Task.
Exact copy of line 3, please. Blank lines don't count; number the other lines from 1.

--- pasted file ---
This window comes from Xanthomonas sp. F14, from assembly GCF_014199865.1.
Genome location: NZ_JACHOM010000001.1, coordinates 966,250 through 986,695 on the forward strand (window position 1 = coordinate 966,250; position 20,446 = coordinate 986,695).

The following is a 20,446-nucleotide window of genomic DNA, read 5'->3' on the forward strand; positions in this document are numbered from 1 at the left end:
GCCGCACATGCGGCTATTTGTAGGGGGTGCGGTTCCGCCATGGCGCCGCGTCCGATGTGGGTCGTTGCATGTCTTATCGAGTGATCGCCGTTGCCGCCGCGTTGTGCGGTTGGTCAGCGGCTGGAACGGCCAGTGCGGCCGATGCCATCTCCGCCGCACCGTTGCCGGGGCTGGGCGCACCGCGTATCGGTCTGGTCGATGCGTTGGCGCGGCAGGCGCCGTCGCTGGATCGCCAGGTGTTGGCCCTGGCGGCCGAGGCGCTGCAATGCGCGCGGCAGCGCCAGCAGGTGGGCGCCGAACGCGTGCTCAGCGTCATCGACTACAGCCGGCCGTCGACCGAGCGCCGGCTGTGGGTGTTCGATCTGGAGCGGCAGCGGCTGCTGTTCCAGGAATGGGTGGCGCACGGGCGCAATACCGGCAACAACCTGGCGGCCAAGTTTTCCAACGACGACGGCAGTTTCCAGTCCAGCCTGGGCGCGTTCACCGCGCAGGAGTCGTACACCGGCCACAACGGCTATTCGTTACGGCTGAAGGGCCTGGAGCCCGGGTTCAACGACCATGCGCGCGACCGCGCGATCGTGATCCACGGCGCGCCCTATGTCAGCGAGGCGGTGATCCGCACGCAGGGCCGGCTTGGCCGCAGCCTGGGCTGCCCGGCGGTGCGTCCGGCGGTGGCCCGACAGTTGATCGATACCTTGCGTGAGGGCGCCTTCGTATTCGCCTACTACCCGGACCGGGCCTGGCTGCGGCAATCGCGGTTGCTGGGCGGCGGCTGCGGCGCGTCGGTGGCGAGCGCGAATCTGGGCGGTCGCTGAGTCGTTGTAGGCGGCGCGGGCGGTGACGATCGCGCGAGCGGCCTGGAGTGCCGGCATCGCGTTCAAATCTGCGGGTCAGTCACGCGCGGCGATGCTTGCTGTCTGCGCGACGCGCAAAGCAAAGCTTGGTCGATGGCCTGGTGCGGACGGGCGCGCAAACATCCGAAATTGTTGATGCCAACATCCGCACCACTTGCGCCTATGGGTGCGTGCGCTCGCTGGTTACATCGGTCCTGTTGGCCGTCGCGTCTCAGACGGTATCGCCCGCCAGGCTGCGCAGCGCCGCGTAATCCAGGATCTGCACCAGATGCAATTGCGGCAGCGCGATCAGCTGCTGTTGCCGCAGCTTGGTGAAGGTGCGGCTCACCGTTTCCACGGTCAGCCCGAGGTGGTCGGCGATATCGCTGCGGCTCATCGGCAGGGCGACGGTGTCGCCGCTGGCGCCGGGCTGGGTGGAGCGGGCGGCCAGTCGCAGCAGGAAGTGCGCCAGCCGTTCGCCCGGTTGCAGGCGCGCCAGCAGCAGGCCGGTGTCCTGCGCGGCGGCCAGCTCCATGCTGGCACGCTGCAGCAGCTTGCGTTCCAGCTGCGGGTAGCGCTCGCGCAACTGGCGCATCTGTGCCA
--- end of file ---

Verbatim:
The following is a 20,446-nucleotide window of genomic DNA, read 5'->3' on the forward strand; positions in this document are numbered from 1 at the left end: